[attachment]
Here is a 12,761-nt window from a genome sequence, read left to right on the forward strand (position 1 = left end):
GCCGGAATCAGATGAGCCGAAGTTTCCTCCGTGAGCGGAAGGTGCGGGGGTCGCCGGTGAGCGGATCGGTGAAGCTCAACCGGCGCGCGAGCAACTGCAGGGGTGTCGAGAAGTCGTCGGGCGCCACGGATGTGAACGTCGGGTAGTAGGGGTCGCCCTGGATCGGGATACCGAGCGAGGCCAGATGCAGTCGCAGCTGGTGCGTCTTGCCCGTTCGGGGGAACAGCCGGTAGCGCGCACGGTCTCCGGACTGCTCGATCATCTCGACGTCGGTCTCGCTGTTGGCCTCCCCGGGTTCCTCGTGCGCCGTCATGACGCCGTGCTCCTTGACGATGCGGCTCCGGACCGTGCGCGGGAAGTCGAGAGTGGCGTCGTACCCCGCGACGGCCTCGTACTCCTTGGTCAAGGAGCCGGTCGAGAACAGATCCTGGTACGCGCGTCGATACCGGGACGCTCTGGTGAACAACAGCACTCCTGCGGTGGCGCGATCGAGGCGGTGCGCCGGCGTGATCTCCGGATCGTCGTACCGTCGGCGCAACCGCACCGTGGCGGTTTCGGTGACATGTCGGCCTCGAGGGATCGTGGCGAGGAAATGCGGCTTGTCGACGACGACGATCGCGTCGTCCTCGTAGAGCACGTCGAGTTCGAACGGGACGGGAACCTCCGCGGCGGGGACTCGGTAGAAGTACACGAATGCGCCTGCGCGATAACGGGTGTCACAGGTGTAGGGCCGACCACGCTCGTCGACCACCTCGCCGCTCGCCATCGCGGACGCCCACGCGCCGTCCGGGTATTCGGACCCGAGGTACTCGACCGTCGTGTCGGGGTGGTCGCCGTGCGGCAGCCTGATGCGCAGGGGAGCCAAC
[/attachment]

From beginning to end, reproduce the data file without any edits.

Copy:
Here is a 12,761-nt window from a genome sequence, read left to right on the forward strand (position 1 = left end):
GCCGGAATCAGATGAGCCGAAGTTTCCTCCGTGAGCGGAAGGTGCGGGGGTCGCCGGTGAGCGGATCGGTGAAGCTCAACCGGCGCGCGAGCAACTGCAGGGGTGTCGAGAAGTCGTCGGGCGCCACGGATGTGAACGTCGGGTAGTAGGGGTCGCCCTGGATCGGGATACCGAGCGAGGCCAGATGCAGTCGCAGCTGGTGCGTCTTGCCCGTTCGGGGGAACAGCCGGTAGCGCGCACGGTCTCCGGACTGCTCGATCATCTCGACGTCGGTCTCGCTGTTGGCCTCCCCGGGTTCCTCGTGCGCCGTCATGACGCCGTGCTCCTTGACGATGCGGCTCCGGACCGTGCGCGGGAAGTCGAGAGTGGCGTCGTACCCCGCGACGGCCTCGTACTCCTTGGTCAAGGAGCCGGTCGAGAACAGATCCTGGTACGCGCGTCGATACCGGGACGCTCTGGTGAACAACAGCACTCCTGCGGTGGCGCGATCGAGGCGGTGCGCCGGCGTGATCTCCGGATCGTCGTACCGTCGGCGCAACCGCACCGTGGCGGTTTCGGTGACATGTCGGCCTCGAGGGATCGTGGCGAGGAAATGCGGCTTGTCGACGACGACGATCGCGTCGTCCTCGTAGAGCACGTCGAGTTCGAACGGGACGGGAACCTCCGCGGCGGGGACTCGGTAGAAGTACACGAATGCGCCTGCGCGATAACGGGTGTCACAGGTGTAGGGCCGACCACGCTCGTCGACCACCTCGCCGCTCGCCATCGCGGACGCCCACGCGCCGTCCGGGTATTCGGACCCGAGGTACTCGACCGTCGTGTCGGGGTGGTCGCCGTGCGGCAGCCTGATGCGCAGGGGAGCCAAC